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[ Recorded presentation ] Recorded presentation

Intervention for outreach and access to care: Drew/UCLA Mobile Health Outreach Project (MoHOP)

Janni J. Kinsler, PhD, MPH1, Krishni Aluwihare, BS2, Maria Alvarez3, Cynthia Davis, MPH3, Typhanye Penniman, MPH1, Edward Ramirez3, Diana Tisnado, PhD, MPA1, Albert Washington3, Mitchell Wong, MD, PhD4, and William E. Cunningham, MD, MPH5. (1) Department of General Internal Medicine, University of California Los Angeles (UCLA), 911 Broxton Plaza, Suite 100, Los Angeles, CA 90095, (310) 206-5838, Tpenniman@mednet.ucla.edu, (2) School of Public Health, University of California Los Angeles (UCLA), 31-254A Center for Health Sciences, Los Angeles, CA 90095, (3) Department of Family Medicine, King Drew Medical Center, 1621 E. 120th Street, Los Angeles, CA 90059, (4) Med-GIM & Health Services Research, UCLA, 911 Broxton, 173617, Los Angeles, CA 90095, (5) Division of General Internal Medicine and Health Services Research, University of California, Los Angeles, Center for Health Sciences, 10833 Le Conte Avenue, Los Angeles, CA 90095

Background: The primary objective of this study is to determine the prevalence and correlates of individuals who are engaged in care, retained in care, and provided with effective care for persons testing HIV+ at MoHOP. MoHOP identifies HIV-infected individuals in Los Angeles County’s underserved at-risk ethnic minority population, and then refers them to medical care and support programs. Method: Participants (N = 81) included clients who tested HIV+ at MoHOP (83% male; 48% African-American, 35% Latino; 50% with annual income less than $10,000). Participants completed a 90-minute interview. Questions asked about engagement in care, retention in care, unmet needs, access to care, health status, and socio-demographics. Results: Study results showed that 64% of clients reported poor access to medical care, 59% of clients had one or fewer outpatient visits for HIV care in the last 6 months, 27% used the emergency department at least once in six months, and 89% had 1 or more unmet needs (greater for heterosexuals vs. MSM [p < .05], and for African-Americans vs. Whites [p <.05]). Forty-two percent reported not getting as much case management as they needed. Conclusions: Our findings indicate that HIV care is not optimal after testing HIV+ on the mobile van, and that unmet needs are common. A follow-up study aims to enhance MoHOP by providing case management services on the mobile van, and follow-up on unmet needs with continual assessment and referrals.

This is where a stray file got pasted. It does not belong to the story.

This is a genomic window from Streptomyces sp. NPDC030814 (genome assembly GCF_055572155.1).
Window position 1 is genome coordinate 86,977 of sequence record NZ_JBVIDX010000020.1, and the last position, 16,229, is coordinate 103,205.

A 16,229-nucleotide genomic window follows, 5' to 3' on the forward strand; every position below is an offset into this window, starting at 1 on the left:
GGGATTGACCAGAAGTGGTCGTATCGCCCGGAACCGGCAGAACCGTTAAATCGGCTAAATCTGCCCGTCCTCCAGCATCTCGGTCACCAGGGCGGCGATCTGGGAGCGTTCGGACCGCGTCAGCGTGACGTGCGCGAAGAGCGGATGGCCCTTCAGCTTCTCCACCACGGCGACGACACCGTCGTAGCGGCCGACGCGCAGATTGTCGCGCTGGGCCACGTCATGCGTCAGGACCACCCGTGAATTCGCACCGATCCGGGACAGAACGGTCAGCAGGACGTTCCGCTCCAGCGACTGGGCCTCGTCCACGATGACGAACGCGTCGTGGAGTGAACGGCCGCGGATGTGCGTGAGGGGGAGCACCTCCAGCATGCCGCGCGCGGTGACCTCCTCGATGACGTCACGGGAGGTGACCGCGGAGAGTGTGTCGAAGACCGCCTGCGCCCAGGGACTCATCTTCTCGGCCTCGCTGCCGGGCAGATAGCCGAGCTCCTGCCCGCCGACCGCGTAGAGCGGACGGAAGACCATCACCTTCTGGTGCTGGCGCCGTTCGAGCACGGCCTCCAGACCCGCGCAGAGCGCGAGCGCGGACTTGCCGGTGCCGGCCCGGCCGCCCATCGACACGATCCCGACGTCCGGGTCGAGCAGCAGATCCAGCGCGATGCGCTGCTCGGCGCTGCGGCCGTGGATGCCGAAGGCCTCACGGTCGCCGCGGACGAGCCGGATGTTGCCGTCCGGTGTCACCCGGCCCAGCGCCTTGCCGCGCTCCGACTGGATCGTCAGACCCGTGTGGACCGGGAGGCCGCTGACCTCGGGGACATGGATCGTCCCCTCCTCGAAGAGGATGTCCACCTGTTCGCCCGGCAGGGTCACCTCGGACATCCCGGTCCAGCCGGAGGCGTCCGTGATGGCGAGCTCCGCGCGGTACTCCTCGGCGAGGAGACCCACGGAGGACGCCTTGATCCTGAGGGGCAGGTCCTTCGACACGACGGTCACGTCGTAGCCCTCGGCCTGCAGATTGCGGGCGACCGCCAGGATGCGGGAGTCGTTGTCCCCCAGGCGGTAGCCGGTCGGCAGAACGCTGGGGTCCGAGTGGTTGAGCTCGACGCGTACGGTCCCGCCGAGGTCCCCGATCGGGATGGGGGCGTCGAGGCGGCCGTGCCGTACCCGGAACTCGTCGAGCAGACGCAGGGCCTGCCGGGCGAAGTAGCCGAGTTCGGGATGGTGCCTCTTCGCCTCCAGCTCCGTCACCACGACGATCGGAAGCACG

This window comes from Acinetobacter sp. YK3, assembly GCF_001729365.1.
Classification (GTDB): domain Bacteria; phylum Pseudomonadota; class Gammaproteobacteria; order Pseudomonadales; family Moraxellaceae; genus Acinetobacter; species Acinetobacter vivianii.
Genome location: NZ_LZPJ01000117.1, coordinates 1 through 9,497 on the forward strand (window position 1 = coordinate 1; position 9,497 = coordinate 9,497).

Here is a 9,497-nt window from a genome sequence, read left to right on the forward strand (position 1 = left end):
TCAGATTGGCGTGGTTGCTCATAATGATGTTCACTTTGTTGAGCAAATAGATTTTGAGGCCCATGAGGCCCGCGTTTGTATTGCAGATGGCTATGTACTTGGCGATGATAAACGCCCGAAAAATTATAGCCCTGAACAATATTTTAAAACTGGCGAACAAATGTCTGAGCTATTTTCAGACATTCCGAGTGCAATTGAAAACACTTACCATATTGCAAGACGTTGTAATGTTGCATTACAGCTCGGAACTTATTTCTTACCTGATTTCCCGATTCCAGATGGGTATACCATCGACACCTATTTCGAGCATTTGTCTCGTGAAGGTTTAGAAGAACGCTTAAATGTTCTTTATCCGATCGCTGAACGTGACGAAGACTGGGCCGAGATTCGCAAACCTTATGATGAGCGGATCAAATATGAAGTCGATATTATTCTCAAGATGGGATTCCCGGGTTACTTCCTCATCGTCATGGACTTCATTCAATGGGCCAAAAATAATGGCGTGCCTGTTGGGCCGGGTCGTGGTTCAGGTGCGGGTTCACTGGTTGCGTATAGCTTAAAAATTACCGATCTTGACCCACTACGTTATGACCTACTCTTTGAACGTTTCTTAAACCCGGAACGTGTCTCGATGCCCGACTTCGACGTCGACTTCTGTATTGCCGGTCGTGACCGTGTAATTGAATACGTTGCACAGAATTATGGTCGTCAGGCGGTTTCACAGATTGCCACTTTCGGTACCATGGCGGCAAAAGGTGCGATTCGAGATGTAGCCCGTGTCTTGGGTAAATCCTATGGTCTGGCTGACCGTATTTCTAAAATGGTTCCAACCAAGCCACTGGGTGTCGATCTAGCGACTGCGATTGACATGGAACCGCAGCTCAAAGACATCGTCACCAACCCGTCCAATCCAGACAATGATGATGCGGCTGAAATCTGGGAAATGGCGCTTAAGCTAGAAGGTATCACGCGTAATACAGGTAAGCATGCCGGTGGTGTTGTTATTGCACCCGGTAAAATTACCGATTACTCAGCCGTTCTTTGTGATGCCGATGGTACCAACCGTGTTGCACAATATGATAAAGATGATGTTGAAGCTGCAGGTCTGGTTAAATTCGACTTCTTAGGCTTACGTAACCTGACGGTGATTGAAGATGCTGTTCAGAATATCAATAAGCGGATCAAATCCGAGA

Learning Objectives: At the conclusion of the session, the participants will be able to

Keywords: Underserved, Access to Care

Presenting author's disclosure statement:
I do not have any significant financial interest/arrangement or affiliation with any organization/institution whose products or services are being discussed in this session.

[ Recorded presentation ] Recorded presentation

Access to HIV/AIDS Testing, Treatment, and Health Care Services

The 132nd Annual Meeting (November 6-10, 2004) of APHA